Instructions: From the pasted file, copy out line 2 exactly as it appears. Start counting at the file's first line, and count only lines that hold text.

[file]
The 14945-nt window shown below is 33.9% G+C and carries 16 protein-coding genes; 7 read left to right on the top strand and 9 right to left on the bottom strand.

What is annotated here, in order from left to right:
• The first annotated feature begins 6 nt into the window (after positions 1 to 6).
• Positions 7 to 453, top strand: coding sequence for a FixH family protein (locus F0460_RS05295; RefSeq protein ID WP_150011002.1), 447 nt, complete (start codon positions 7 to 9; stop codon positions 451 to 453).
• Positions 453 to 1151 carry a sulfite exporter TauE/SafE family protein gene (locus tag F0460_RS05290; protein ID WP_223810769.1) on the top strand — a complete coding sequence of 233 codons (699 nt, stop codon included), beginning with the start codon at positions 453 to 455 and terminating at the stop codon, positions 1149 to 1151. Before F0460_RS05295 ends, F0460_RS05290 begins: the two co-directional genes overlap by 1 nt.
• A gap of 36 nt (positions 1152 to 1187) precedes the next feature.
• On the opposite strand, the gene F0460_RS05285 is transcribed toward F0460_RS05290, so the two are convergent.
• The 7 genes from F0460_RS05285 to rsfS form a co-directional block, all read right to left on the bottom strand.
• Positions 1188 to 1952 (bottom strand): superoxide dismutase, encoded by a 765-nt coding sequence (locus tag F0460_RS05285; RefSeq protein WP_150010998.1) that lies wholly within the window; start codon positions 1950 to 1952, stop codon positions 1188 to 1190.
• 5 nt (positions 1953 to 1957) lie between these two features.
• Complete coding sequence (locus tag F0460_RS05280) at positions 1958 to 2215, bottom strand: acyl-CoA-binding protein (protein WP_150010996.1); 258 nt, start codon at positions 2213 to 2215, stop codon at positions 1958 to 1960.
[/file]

What is annotated here, in order from left to right: